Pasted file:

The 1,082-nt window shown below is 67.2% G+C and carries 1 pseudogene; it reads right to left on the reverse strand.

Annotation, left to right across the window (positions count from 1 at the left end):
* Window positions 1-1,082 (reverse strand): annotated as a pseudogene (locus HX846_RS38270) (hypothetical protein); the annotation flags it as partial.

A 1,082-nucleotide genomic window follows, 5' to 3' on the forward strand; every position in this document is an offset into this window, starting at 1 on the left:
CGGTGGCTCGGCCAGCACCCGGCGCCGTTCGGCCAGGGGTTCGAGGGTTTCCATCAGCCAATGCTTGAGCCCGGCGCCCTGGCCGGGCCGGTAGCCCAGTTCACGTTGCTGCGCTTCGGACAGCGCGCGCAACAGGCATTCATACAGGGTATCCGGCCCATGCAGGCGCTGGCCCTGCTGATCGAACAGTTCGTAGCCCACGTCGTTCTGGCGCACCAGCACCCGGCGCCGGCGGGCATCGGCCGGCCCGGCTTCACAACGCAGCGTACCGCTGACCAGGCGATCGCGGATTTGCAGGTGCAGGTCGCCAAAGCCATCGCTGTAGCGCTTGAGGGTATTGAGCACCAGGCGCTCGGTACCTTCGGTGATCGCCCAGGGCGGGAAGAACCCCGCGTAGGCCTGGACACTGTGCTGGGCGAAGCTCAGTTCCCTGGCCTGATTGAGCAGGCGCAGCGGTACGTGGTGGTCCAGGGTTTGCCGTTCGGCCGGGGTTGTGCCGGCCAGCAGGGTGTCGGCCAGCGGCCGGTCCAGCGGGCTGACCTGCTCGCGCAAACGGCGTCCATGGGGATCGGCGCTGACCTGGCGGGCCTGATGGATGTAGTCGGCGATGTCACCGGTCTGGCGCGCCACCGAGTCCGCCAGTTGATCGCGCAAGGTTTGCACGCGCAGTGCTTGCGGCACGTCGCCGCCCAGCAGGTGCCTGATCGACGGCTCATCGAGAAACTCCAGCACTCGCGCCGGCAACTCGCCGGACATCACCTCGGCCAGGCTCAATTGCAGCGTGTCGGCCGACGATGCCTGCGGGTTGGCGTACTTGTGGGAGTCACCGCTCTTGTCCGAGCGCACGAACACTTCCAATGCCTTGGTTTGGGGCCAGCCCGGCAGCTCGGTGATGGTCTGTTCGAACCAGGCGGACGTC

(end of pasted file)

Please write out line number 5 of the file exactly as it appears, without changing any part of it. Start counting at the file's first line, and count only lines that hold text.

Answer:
CGGTGGCTCGGCCAGCACCCGGCGCCGTTCGGCCAGGGGTTCGAGGGTTTCCATCAGCCAATGCTTGAGCCCGGCGCCCTGGCCGGGCCGGTAGCCCAGTTCACGTTGCTGCGCTTCGGACAGCGCGCGCAACAGGCATTCATACAGGGTATCCGGCCCATGCAGGCGCTGGCCCTGCTGATCGAACAGTTCGTAGCCCACGTCGTTCTGGCGCACCAGCACCCGGCGCCGGCGGGCATCGGCCGGCCCGGCTTCACAACGCAGCGTACCGCTGACCAGGCGATCGCGGATTTGCAGGTGCAGGTCGCCAAAGCCATCGCTGTAGCGCTTGAGGGTATTGAGCACCAGGCGCTCGGTACCTTCGGTGATCGCCCAGGGCGGGAAGAACCCCGCGTAGGCCTGGACACTGTGCTGGGCGAAGCTCAGTTCCCTGGCCTGATTGAGCAGGCGCAGCGGTACGTGGTGGTCCAGGGTTTGCCGTTCGGCCGGGGTTGTGCCGGCCAGCAGGGTGTCGGCCAGCGGCCGGTCCAGCGGGCTGACCTGCTCGCGCAAACGGCGTCCATGGGGATCGGCGCTGACCTGGCGGGCCTGATGGATGTAGTCGGCGATGTCACCGGTCTGGCGCGCCACCGAGTCCGCCAGTTGATCGCGCAAGGTTTGCACGCGCAGTGCTTGCGGCACGTCGCCGCCCAGCAGGTGCCTGATCGACGGCTCATCGAGAAACTCCAGCACTCGCGCCGGCAACTCGCCGGACATCACCTCGGCCAGGCTCAATTGCAGCGTGTCGGCCGACGATGCCTGCGGGTTGGCGTACTTGTGGGAGTCACCGCTCTTGTCCGAGCGCACGAACACTTCCAATGCCTTGGTTTGGGGCCAGCCCGGCAGCTCGGTGATGGTCTGTTCGAACCAGGCGGACGTC